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Steven Soderbergh On Thandiwe Newton’s Departure From ‘Magic Mike’s Last Dance’ And Why Movies ‘Don’t Matter’ As They Once Did

Steven Soderbergh discusses the “chicken-or-egg” situation theater exhibitors face with Marvel’s dominance and addresses press reports surrounding Thandiwe Newton’s magical mike leave in a new interview.

Recently talked to Rolling stone in an extensive interview about Magic Mike’s Last Dancewhich included an in-depth discussion of what Soderbergh thinks of the film and Hollywood’s depictions of sex, sexuality and consent, the director also addresses the impact of Salma Hayek Pinault’s replacement of Thandiwe Newton, noting that “everything I saw in public was wrong” when it came to the reports of what was behind the latter actress’s departure.

“Nothing I’ve ever seen was right, and there’s really no benefit to anyone involved in the litigation or excavation, because I consider it private,” the director said of Newton’s departure. “I don’t think anyone sees any benefit in going through this publicly. It becomes something you have no control over. Right now, keeping it private means we can all control it, and I think it should stay there for now.

With Newton’s departure, Hayek Pinault stepped in and helped the team adjust to its more female-oriented stance. Soderbergh specifically explains how the film’s intricate and intense open sequence came together, noting that she stressed at one point that her character had to “take over” at some point and “steer” her interaction with star Channing Tatum’s.

The arrival of Hayek Pinault also changed the dynamics of the mother-daughter relationship in the film, which was originally cast with Newton in mind. After Newton’s departure, the film kept the same actress who played her daughter, changing the duo from a biological to an adopted relationship.

“I think it played with the dynamic she has with her daughter and resulted in one of my favorite lines in the whole movie – when she says ‘Mom.’ Now I look at it and go, that’s how it should always have been,” he wrote. “We had to recalibrate. There’s no question about it. We’ve all spent hours and hours in rooms rebuilding it, reimagining it to make it At some point you have to surrender to what the cinema gods want for you.”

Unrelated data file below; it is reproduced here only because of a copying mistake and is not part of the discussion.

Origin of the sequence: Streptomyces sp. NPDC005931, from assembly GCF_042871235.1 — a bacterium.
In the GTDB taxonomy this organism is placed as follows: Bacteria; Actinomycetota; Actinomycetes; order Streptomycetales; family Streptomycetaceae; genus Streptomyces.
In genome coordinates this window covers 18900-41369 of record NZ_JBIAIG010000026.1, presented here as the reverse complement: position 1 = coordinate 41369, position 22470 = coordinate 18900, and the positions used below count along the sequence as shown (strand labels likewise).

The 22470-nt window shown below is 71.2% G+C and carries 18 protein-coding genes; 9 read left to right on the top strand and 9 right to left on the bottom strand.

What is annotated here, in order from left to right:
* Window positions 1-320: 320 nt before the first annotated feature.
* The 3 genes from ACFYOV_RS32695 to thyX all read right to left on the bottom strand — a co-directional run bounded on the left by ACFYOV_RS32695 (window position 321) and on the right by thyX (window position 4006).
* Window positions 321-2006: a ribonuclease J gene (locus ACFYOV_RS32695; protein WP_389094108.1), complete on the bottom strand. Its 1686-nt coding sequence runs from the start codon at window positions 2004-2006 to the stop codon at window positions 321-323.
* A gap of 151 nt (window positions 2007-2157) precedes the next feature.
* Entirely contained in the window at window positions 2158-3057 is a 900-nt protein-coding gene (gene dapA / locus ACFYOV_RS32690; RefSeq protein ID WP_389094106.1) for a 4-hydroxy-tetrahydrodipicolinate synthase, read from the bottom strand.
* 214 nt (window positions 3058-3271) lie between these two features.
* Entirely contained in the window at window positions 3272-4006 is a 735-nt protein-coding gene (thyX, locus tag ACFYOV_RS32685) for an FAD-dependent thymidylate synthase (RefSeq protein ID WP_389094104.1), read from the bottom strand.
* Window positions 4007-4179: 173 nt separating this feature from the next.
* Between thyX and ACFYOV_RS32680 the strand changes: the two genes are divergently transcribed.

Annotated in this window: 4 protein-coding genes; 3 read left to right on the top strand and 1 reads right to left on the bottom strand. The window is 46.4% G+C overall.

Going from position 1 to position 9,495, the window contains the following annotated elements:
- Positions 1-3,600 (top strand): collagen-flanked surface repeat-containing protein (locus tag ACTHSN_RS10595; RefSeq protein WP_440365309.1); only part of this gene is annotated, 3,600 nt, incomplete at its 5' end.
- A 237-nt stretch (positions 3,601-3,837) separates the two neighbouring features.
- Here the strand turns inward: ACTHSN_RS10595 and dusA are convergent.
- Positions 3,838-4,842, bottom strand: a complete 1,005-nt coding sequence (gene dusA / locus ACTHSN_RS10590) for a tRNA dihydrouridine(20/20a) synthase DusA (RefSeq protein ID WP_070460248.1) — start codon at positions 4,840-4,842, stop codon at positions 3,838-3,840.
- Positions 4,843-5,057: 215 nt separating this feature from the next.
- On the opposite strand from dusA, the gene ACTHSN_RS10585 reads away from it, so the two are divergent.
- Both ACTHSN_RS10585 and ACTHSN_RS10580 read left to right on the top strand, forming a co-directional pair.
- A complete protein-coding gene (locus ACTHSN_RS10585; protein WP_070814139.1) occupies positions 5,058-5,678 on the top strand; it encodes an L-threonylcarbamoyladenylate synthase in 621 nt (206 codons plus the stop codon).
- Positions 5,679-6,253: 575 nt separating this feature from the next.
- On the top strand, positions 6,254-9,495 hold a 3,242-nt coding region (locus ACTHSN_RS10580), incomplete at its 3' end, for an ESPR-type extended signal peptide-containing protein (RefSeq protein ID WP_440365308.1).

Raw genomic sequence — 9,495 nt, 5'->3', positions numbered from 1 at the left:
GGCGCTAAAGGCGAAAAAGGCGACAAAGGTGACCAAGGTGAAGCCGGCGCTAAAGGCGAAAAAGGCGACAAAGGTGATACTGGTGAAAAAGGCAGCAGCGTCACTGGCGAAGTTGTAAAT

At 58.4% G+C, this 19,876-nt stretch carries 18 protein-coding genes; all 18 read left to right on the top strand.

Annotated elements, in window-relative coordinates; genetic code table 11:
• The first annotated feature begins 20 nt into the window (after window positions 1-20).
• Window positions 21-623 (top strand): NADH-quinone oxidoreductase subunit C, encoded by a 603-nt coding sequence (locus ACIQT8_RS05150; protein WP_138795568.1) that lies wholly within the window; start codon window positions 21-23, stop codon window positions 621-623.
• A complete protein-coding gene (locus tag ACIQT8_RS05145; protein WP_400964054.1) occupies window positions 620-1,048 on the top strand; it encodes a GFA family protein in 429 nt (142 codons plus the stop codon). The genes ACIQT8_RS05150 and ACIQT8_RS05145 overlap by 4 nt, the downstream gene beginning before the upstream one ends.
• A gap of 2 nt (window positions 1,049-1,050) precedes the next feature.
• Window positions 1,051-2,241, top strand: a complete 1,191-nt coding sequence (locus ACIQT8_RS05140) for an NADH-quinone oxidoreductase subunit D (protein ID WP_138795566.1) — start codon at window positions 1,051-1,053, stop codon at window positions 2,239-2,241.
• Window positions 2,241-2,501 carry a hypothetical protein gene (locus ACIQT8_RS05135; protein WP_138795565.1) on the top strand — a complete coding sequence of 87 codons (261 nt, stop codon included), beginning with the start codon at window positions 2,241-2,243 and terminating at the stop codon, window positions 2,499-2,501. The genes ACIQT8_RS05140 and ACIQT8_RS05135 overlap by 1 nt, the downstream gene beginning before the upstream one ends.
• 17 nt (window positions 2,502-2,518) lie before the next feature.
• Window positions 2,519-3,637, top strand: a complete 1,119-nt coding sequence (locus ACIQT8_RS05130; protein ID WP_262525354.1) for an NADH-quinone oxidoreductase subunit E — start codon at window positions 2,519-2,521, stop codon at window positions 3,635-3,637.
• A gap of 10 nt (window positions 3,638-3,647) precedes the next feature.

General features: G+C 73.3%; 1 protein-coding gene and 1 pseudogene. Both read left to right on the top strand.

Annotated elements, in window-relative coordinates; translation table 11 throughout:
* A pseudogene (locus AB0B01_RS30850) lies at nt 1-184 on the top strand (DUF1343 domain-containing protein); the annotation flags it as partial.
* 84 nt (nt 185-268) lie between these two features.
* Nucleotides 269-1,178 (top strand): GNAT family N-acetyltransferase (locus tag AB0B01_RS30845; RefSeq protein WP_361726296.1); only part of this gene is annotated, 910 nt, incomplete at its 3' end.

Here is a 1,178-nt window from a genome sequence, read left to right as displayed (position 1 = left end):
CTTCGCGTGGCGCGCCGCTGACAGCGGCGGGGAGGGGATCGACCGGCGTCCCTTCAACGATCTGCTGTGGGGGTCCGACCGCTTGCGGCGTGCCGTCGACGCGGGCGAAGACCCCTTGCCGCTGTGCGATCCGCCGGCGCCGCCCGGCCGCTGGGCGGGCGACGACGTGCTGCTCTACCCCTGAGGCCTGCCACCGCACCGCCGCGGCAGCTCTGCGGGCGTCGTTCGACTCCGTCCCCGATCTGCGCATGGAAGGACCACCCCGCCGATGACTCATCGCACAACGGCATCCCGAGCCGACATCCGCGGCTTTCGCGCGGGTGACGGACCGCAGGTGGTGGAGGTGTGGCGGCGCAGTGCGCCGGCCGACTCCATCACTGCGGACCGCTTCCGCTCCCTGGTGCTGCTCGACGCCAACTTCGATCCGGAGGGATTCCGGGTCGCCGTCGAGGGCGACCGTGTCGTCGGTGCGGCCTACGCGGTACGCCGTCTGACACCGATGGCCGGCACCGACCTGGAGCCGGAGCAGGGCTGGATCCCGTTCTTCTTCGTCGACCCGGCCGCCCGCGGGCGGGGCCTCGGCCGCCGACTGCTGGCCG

At another point in the interview, Soderbergh explains why his list of what he’s seen and read in 2022 doesn’t include superhero titles. The director emphasizes that he “has no philosophical problem with those films” and is “agnostic about them”. But as someone who didn’t grow up with comic books or isn’t into fantasy, he’s not their audience and never has been. Although they are not of particular importance, he does express that he understands what it takes to make them.

“I can tell you now, as a filmmaker, they are really difficult films to make in terms of the stamina required,” he told the magazine. That shit is hard. I couldn’t.”

As for their impact on the state of theatrical releases, the magical mike director doesn’t blame superhero movies for the dwindling box office success of adult films. Nor does he believe Exhibitors are the villains, even though Marvel sequels are participating in screenings in theaters across the country.

“The issue of what happens to the public is really a chicken and egg issue. The reason they push other movies off the screen — mid-range adult dramas — is because people spend more money to see those movies than mid-range adult dramas,” he said. “The exhibitors are just trying to survive, which is getting harder and harder for them, so it’s this strange mix of both economic and cultural forces that got us here.”

He adds that even as he laments whether the state of theatrical is now “stuck here,” someone somewhere is making a movie “that will come out in six months or a year and that’s going down the trajectory that we think we thinking will reverse. have been, and things will begin to move in a different direction.

“I always believe in the ability of filmmakers to change the direction of the industry,” he adds. “I believe in the ability of artists to figure things out.”

Soderbergh, who produced the 2021 Oscars, took into account another big trend — the state of award shows — noting that this year’s nominee class leaves little room for people to complain that the Academy “hasn’t nominated popular movies! ”

So we’ll find out if that’s really the problem or if it’s a deeper philosophical problem, which is the fact that movies don’t occupy the same cultural space they used to,” he added. “Culturally, they don’t matter as much as they did 20 years ago. As a result, especially for younger viewers, it’s not as compelling as it once was. They will learn a lot this year. We all will.’

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